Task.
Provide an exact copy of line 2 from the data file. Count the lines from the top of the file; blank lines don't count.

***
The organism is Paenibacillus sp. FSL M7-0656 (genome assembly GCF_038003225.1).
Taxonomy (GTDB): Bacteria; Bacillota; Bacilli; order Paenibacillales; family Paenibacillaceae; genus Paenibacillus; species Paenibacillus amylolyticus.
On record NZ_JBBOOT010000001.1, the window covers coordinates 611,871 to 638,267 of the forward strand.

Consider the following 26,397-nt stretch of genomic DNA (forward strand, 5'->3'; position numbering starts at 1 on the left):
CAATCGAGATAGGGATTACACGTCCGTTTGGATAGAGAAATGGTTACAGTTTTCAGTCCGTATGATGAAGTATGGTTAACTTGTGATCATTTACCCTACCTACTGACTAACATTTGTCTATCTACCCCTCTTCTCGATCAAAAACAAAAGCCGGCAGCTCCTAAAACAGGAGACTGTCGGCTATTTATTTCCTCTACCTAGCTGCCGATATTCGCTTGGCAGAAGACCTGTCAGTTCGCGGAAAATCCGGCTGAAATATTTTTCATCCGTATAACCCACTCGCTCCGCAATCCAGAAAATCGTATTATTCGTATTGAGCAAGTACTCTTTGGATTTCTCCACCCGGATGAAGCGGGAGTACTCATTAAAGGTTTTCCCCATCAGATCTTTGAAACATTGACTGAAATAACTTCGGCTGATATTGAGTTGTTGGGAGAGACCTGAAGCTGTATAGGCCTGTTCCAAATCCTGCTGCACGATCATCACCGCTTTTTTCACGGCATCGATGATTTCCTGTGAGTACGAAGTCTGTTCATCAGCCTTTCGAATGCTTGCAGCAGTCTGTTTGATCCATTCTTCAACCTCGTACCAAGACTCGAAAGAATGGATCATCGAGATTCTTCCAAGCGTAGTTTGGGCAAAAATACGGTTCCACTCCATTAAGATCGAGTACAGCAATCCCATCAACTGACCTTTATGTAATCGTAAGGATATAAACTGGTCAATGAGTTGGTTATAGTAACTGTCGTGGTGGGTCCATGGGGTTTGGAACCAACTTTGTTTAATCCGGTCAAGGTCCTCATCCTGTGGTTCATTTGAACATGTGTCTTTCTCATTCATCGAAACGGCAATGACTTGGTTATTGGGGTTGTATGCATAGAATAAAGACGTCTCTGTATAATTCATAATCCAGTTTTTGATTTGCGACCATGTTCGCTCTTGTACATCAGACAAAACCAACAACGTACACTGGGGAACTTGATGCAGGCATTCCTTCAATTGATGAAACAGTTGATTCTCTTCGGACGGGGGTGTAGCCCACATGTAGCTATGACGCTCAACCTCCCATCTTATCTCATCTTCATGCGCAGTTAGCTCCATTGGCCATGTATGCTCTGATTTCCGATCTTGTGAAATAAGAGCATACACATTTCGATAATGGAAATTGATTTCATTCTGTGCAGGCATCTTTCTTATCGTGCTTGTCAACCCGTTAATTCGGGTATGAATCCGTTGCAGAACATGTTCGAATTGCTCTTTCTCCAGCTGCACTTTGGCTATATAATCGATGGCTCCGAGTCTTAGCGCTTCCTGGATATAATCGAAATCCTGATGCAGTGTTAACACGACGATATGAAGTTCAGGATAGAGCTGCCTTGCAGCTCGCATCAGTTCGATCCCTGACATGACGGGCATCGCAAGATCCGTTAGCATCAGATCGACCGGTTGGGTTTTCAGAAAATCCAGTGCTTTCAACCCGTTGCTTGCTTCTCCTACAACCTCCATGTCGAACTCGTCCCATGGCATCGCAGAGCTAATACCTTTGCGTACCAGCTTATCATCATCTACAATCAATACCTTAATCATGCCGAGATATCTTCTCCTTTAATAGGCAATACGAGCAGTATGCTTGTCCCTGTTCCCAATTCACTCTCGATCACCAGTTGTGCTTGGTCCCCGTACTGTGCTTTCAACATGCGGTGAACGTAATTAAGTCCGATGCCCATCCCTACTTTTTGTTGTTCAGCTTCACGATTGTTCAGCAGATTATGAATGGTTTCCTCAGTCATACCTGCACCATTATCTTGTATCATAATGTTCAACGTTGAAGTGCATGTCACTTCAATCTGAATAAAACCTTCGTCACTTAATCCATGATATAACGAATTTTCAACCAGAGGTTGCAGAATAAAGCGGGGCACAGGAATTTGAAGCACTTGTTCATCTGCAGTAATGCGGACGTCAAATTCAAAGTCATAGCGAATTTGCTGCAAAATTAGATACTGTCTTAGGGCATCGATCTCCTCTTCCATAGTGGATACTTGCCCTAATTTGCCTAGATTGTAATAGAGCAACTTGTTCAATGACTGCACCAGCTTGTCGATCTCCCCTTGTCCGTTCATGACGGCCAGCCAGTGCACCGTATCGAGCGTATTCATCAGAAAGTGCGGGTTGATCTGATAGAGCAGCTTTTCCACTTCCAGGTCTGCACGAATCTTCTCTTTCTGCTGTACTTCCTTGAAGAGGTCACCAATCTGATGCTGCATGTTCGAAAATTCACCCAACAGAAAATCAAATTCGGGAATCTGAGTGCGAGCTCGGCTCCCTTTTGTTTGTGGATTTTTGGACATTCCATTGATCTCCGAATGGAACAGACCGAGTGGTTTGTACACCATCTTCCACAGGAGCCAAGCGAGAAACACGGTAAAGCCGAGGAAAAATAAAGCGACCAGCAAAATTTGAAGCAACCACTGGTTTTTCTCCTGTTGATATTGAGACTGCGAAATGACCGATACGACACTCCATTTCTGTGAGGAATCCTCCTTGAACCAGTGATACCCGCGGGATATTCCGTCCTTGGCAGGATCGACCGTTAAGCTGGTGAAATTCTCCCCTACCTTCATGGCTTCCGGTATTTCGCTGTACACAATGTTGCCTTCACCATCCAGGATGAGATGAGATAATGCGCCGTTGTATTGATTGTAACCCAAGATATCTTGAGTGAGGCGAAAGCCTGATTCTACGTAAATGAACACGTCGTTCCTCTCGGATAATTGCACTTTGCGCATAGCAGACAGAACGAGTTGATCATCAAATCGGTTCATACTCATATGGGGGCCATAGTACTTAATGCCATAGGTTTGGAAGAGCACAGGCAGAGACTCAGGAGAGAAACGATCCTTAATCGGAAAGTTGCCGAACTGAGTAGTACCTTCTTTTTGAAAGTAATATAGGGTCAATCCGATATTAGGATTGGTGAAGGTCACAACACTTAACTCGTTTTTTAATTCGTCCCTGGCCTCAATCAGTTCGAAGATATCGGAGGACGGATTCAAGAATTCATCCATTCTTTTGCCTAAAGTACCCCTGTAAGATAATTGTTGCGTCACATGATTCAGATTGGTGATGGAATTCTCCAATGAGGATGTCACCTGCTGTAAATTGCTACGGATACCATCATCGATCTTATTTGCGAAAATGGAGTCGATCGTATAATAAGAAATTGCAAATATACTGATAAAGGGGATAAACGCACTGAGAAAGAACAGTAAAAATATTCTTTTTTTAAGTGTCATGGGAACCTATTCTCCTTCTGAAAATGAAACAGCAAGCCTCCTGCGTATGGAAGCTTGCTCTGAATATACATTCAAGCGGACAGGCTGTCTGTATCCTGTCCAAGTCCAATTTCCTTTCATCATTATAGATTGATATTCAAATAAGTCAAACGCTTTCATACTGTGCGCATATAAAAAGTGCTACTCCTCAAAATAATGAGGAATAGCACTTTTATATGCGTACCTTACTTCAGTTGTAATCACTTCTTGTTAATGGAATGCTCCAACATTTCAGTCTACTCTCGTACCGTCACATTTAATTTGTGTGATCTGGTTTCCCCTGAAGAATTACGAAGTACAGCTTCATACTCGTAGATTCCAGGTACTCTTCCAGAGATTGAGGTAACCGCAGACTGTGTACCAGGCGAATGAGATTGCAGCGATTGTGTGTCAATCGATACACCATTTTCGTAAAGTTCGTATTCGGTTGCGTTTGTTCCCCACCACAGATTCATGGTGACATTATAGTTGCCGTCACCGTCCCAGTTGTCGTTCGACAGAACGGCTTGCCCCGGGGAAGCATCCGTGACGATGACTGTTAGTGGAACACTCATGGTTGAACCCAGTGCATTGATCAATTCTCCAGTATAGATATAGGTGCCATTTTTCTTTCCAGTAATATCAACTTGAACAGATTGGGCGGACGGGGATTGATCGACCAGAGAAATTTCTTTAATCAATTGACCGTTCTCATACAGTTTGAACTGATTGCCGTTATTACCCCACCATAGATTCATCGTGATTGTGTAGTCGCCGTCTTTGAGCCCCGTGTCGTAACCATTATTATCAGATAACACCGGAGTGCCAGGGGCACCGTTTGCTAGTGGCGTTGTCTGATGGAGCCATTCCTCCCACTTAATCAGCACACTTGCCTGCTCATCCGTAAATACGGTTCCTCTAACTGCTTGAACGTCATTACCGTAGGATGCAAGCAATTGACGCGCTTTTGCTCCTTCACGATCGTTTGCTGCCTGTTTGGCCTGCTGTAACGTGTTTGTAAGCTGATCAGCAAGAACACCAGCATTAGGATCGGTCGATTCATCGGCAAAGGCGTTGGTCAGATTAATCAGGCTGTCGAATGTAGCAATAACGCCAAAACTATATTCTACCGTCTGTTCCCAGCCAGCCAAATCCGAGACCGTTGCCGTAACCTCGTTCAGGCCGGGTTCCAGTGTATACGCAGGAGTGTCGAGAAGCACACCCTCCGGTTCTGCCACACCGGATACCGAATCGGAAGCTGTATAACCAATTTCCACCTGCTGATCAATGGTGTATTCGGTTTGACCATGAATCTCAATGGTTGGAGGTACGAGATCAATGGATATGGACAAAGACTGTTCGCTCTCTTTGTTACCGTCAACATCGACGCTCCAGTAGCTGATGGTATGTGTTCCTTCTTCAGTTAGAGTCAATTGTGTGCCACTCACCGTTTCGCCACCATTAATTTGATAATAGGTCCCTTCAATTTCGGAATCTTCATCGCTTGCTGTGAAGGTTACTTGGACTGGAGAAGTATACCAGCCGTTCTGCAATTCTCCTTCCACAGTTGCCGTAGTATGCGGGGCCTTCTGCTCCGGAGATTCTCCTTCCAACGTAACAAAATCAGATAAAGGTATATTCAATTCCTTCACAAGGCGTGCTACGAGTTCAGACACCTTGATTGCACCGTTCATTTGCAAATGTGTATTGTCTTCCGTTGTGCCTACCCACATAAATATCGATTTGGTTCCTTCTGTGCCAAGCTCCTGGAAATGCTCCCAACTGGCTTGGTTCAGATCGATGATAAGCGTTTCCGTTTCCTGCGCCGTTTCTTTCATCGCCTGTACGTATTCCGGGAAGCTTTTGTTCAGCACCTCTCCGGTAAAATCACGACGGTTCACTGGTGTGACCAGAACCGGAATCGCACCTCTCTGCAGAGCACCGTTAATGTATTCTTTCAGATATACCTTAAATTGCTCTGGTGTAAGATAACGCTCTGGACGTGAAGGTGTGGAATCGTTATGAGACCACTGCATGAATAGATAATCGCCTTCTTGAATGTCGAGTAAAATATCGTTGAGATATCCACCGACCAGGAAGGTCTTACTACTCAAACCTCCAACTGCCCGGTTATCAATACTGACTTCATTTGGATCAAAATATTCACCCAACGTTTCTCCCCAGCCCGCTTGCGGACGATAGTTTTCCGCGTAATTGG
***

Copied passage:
Taxonomy (GTDB): Bacteria; Bacillota; Bacilli; order Paenibacillales; family Paenibacillaceae; genus Paenibacillus; species Paenibacillus amylolyticus.